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Sunday, 29 January 2006
Frenetic longeurs

telephones

I took the above photograph at a service station on the M40, near Lighthorne.  I liked the orange light in the phone booths, the fact that they were deserted, and was struck how rapidly they are starting to become relics of our recent past. There are already more mobile telephones in the world today than there are fixed ones. China alone has 270 million mobile phone subscribers.

I recently read two interesting articles on the effects of information technology on the human condition.  The first, Why the world went mobile by Dan Schiller, was in Le Monde Diplomatic. The English version is behind a subscribers-only wall but the French version is available in full.  In the article Schiller argues

Frenetic market development efforts are evident in every niche in the emerging mobile economy. There is hothouse innovation in wireless technology. The stakes could hardly be higher: wireless grows ever larger within the telecommunications sector, and worldwide mobiles in use already outnumber landline telephones. It seems likely that wireless has not yet achieved its full potential.

The huge promotional effort has led to a major social transformation. The marvel of mobility is the outcome of years of corporate-led neoliberalism, but it has within it deep-rooted predatory and chaotic tendencies.

He talks about a global wireless market [that] has been balkanised by incompatible networking standards developed by rival corporate consortia and the locking-in of subscribers and how the competitive market, beholden to neoliberal policymakers, has created overcapacity across the telecommunications industry, yet inadequate network investment by individual carriers.  Yet Shiller stresses how the demand for ubiquitous communication is socially created:

There is no innate human need for perpetual contact. Economic players decide whether a particular technology will develop. The need for constant connectivity signifies a transition into a new phase of mobile privatisation - a term coined 30 years ago by the great cultural critic and theorist Raymond Williams.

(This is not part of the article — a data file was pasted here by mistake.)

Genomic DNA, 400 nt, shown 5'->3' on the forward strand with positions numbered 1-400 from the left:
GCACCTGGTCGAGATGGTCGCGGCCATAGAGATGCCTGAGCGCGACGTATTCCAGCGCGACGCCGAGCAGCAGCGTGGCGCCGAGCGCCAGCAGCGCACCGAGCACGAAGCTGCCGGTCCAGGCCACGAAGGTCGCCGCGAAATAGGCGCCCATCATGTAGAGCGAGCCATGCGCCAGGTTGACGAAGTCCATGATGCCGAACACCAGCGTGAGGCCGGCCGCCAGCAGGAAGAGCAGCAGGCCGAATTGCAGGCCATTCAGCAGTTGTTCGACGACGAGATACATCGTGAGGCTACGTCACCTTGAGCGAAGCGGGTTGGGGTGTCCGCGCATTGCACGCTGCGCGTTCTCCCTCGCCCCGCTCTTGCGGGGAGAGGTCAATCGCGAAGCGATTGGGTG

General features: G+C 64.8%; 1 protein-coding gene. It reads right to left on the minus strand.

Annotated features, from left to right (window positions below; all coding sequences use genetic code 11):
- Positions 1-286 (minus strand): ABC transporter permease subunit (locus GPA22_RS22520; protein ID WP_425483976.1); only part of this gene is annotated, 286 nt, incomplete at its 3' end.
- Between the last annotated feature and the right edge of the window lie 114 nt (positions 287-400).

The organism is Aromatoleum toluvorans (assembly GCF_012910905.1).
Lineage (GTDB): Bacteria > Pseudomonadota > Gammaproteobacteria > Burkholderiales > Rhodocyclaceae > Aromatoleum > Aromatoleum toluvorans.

The second article is On the Way to Life, published by the Catholic Education Service.  This is a longer and more wide-ranging article but it has a section called Frenetic Longeurs which talks about the distortion of time as a feature of contemporary cultures:

At one level, this can be seen in the way in which the technology which promised to convert time to leisure produces the sensation of a time-space compression: there seems to be less time than there used to be. To take two ordinary examples: the speed of communication by email and the internet have both transformed our access to information but both have increased the demand upon us to respond. Indeed, it may be that the ubiquity of the humble mobile telephone is the enduring icon of this experience. We cannot believe that it is necessary to life, liberty and the pursuit of happiness but advertisers seek to persuade us that, without it, we are non-persons: no telephone, no significance; we are cut off from our network, adrift in the silent cosmos, lost in a black hole of non-identity, no longer able to order our take-away or impose the trivia of our life upon others in the train, underground, or street. The irony is that this very symbol of in-touchness only serves to show the poverty of our communication and loss of our private space.

I do not agree with all the arguments raised, nor am I sure which ones I do agree with, but the articles provide plenty of food for thought.

Posted by bigblue on 29/01/2006 at 11:13 PM
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